Nevada Legislative Updates

July 01, 2019

Nevada Governor Steve Sisolak signed four legislative changes into law, including minimum wage, collective bargaining, & paid sick leave, and drug testing.

On June 12, 2019, Nevada Governor Steve Sisolak signed legislation that makes four key changes to Nevada law. The effective dates of these laws will phase in over the coming years, and we have outlined the key details of the laws below.

Minimum Wage Increase

Over the coming years, minimum wage will increase by .75 cents each year until it reaches $12 an hour. Beginning on July 1, 2020, when employers who offer employees with qualified health benefit plans will then be required to pay employees a minimum of $8 per hour and employers who do not provide health benefits will be required to pay employees a minimum wage of $9 per hour. Paylocity will automatically update the rates in our system as they become effective. 

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Employee Right to Collectively Bargain

State employees in classified service and those employed by the Nevada System of Higher Education in the classified service of the state or who are required to be paid in accordance with the pay plan for the classified service will be able to organize and choose a representative for collective bargaining to negotiate wages, hours and terms of employment. This is effective immediately. 

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Paid Sick Leave

Beginning January 1, 2020, private employers with 50 or more employees will be required to provide paid sick leave benefits to their employees. 

Accrual: Employees will be entitled to at least 0.01923 hours of paid leave for each hour of work performed, up to 40 hours.  Employers may provide leave on an accrual or fractional basis and may enforce a 90-day probationary period. The bill states the employer may limit the use of this paid leave to 40 hours per 12-month benefit period.  The maximum amount of carryover the employee is entitled to is 40 hours.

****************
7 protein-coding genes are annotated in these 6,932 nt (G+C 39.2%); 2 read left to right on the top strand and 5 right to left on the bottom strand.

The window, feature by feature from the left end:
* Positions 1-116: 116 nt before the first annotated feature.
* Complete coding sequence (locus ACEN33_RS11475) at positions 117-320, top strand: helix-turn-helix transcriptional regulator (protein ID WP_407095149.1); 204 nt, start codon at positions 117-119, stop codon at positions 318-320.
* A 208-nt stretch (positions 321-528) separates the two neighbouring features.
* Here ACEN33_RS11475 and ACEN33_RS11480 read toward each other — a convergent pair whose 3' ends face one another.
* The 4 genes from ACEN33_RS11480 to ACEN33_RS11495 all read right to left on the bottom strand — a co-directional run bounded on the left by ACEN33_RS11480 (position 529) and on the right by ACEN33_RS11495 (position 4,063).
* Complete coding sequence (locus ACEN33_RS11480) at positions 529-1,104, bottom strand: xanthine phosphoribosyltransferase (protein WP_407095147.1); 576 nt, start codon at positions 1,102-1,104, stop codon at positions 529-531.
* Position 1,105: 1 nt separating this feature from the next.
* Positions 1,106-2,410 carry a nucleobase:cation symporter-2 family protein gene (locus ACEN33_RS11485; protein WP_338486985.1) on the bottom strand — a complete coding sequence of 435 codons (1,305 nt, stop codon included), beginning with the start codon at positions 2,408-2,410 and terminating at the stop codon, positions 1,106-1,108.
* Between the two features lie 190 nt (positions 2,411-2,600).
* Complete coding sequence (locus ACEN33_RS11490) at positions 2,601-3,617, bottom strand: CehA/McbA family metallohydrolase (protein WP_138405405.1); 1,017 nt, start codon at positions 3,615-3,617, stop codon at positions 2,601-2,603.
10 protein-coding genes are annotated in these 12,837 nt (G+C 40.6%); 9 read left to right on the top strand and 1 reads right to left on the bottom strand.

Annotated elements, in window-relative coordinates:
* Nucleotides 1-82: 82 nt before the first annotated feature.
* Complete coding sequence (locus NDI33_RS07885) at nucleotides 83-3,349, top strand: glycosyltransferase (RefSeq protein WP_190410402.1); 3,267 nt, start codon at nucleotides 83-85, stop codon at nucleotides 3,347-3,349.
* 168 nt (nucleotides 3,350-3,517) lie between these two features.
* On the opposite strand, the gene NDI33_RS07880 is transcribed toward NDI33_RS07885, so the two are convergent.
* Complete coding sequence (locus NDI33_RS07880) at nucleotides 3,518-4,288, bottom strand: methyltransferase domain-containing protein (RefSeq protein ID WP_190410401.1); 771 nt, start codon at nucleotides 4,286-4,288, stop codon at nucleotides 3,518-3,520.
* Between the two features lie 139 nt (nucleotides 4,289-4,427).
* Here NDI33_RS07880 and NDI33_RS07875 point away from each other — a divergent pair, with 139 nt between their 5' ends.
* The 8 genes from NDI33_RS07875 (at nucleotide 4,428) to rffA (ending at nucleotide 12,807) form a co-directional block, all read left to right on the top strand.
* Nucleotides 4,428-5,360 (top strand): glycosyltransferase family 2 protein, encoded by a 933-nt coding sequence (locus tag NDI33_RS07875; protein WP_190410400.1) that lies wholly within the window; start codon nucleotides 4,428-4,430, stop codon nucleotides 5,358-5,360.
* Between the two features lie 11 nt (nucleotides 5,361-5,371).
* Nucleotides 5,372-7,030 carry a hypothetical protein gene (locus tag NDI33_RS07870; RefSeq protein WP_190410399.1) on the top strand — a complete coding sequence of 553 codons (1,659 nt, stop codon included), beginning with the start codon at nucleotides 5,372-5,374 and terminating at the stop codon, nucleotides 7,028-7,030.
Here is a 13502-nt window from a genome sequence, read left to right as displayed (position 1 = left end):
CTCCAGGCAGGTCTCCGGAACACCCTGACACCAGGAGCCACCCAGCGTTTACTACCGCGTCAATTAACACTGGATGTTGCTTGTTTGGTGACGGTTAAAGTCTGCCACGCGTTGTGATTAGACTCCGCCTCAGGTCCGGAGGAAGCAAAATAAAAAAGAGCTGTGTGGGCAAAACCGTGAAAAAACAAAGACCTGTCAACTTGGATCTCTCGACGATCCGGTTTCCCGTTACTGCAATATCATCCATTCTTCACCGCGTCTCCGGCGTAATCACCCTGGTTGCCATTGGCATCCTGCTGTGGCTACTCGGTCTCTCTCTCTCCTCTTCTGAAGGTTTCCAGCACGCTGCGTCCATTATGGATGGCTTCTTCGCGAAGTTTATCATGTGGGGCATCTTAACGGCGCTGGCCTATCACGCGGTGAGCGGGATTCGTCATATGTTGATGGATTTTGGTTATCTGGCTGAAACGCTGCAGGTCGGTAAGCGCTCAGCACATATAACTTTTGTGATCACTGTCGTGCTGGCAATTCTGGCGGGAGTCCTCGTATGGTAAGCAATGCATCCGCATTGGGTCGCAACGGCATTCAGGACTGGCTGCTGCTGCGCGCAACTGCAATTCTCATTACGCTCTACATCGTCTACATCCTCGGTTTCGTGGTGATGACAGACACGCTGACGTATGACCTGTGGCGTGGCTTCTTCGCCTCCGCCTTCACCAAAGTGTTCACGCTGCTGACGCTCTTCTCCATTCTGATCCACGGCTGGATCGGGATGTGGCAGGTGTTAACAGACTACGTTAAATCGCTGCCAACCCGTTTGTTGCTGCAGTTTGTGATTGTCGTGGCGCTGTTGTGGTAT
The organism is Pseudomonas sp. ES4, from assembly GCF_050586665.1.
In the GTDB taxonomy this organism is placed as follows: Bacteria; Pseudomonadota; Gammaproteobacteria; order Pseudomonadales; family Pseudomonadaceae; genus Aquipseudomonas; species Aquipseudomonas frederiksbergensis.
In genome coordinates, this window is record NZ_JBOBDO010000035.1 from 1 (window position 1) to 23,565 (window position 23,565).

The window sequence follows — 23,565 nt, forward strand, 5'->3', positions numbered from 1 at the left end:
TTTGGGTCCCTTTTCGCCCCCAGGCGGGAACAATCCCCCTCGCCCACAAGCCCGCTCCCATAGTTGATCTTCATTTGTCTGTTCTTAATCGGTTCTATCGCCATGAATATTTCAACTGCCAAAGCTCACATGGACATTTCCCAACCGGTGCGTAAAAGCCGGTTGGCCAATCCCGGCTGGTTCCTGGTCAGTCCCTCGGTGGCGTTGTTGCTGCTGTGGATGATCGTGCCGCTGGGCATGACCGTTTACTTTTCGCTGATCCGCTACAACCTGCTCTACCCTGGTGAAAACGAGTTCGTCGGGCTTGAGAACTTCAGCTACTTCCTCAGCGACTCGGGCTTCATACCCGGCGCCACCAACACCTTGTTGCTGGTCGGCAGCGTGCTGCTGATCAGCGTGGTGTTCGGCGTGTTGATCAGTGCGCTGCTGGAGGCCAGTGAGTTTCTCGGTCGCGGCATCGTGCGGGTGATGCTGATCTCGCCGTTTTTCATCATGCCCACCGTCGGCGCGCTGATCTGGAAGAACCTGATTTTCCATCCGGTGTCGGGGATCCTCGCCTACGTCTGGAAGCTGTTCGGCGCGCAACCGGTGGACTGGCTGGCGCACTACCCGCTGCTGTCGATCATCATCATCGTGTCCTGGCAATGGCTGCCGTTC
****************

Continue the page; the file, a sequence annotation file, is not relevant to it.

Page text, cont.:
Approved Uses: The bill states that an employee does not need to provide documentation or disclose a reason for taking leave. 

Reporting Requirements: Employers must maintain a record of accrual and use of paid leave for a period of at least one year, which must be made available to the Labor Commissioner upon request.  Employers must also provide to each employee on each payday the hours of paid leave available for use by that employee. Employers may provide the accounting through the payroll system used to pay their employees.

Paylocity will support the accrual of this paid leave. This new accrual code will be available to add to your employees prior to 1/1/2020. 

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Applicant Drug Testing

Effective January 1, 2020, employers will be prohibited from denying employment because of the presence of marijuana in a screening test taken by a job applicant. The law also creates certain exceptions to that prohibition and provides employees with an opportunity to rebut a positive screening test.  

On November 8, 2016, Nevada voters passed a ballot measure that legalized the purchase, possession, and consumption of recreational marijuana for adults 21 and older. Even though marijuana became legal on January 1, 2017, how a consumer buys it, how much they can have at one time, and where they can use it are still restricted by the law.  

It will be unlawful for employers to fail or refuse to hire prospective employees because their drug screening test results indicate the presence of marijuana.  

However, this prohibition does not apply to applicants for positions including: 

  • A firefighter, 
  • An emergency medical technician, 
  • Those that require an employee to operate a motor vehicle, 
  • Those for which federal or state law requires the employee to submit to screening tests, or 
  • Those that in the employer’s determination, could adversely affect the safety of others. 

Where employers require an employee to submit to a screening test within the first 30 days of employment, the employee will have the right to take another screening test at the employee’s own expense in order to rebut the results of the initial screening test. The employer is required to accept and give appropriate consideration to the results of the additional screening test.  

These requirements do not apply to the extent they are inconsistent with or otherwise conflict with the provisions of an employment contract, collective bargaining agreement, or federal law, or to an employment position funded by federal grant. 

Next Steps

We are monitoring these laws for further detail and will provide as they come available.  

Thank you for choosing Paylocity as your Payroll Tax and HCM partner

This information is provided as a courtesy, may change and is not intended as legal or tax guidance. Employers with questions or concerns outside the scope of a Payroll Service Provider are encouraged to seek the advice of a qualified CPA, Tax Attorney or Advisor.


Date Posted: July 01, 2019